Chaplaincy suits Father Kellner - Catholic Courier

Chaplaincy suits Father Kellner

He has served in a number of parishes during his 44-year priesthood. However, people are just as likely to recognize Father Winfried Kellner from his extensive chaplaincy ministry at Rochester-area hospitals.

"It’s very energizing and rewarding," remarked Father Kellner, who is retiring as part-time chaplain for Unity Health System as well as sacramental minister for Our Mother of Sorrows Parish in Greece.

Father Kellner, 70, is a native of Friedburg, Bavaria. The priest honors his heritage by celebrating Mass in German for special events at Rochester-area churches.

Father Kellner noted that during his childhood, he and his siblings were moved around frequently by his father to lessen the possibility that the children would be forced into joining the Nazi Party’s Hitler Youth. The family moved to the United States when Father Kellner was 12 years old.

"It was for safety; he was afraid of the Russians," said Father Kellner, referring to the Russian occupation of Germany after the Nazis had fallen.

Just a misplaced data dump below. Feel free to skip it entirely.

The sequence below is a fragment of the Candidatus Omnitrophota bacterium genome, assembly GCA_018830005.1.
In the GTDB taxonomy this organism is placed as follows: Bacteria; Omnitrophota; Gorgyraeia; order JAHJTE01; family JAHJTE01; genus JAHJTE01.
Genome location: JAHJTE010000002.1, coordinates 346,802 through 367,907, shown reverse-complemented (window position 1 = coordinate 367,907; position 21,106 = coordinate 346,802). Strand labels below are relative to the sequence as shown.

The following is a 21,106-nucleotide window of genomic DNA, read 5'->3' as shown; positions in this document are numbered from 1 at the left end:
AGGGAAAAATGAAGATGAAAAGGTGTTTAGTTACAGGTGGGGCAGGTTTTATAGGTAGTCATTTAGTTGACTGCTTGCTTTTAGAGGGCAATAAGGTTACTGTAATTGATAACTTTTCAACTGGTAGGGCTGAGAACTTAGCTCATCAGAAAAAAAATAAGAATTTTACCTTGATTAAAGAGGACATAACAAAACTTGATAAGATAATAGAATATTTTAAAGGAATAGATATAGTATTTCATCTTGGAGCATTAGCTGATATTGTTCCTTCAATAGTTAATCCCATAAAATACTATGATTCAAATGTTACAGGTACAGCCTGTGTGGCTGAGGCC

Father Kellner’s home parish is St. Columba in Caledonia. He attended St. Andrew’s and St. Bernard’s seminaries and was ordained June 1, 1963.

He served as assistant pastor at St. Alphonsus, Auburn (1963-68); St. Cecilia, Irondequoit (1968-70); Church of the Assumption, Fairport (1970-73); and St. Boniface, Rochester (1978). He became administrator at St. Boniface in 1978 and its pastor in 1979, serving in that role until 1983.

Father Kellner spent the following 13 years as chaplain at Monroe Community Hospital. He went on to become administrator at Our Lady of Victory Parish, Rochester, from 1996 to 2001. For the past six years he has served as chaplain of Unity Health, covering both Unity Hospital in Greece as well as its Genesee Street campus in Rochester — the former St. Mary’s Hospital.

His kind and conversational demeanor fits well for his hospital ministry: Father Kellner said he strives to get to know people rather than simply bless and anoint them. He added that it’s crucial to be a symbol of God’s presence even when — as if often the case — patients haven’t been connected with the church in many years.

"If we die, (the chaplain) will still be part of a family that sees us off. It’s reassuring that there’s something out there," Father Kellner said.

The priest has not yet finalized plans for his retirement, but is eager to have more free time available.

"I’m looking forward to more catching up with people I haven’t been able to get to," Father Kellner said, noting that his combined parish and hospital ministries "don’t leave too much time left over."

 

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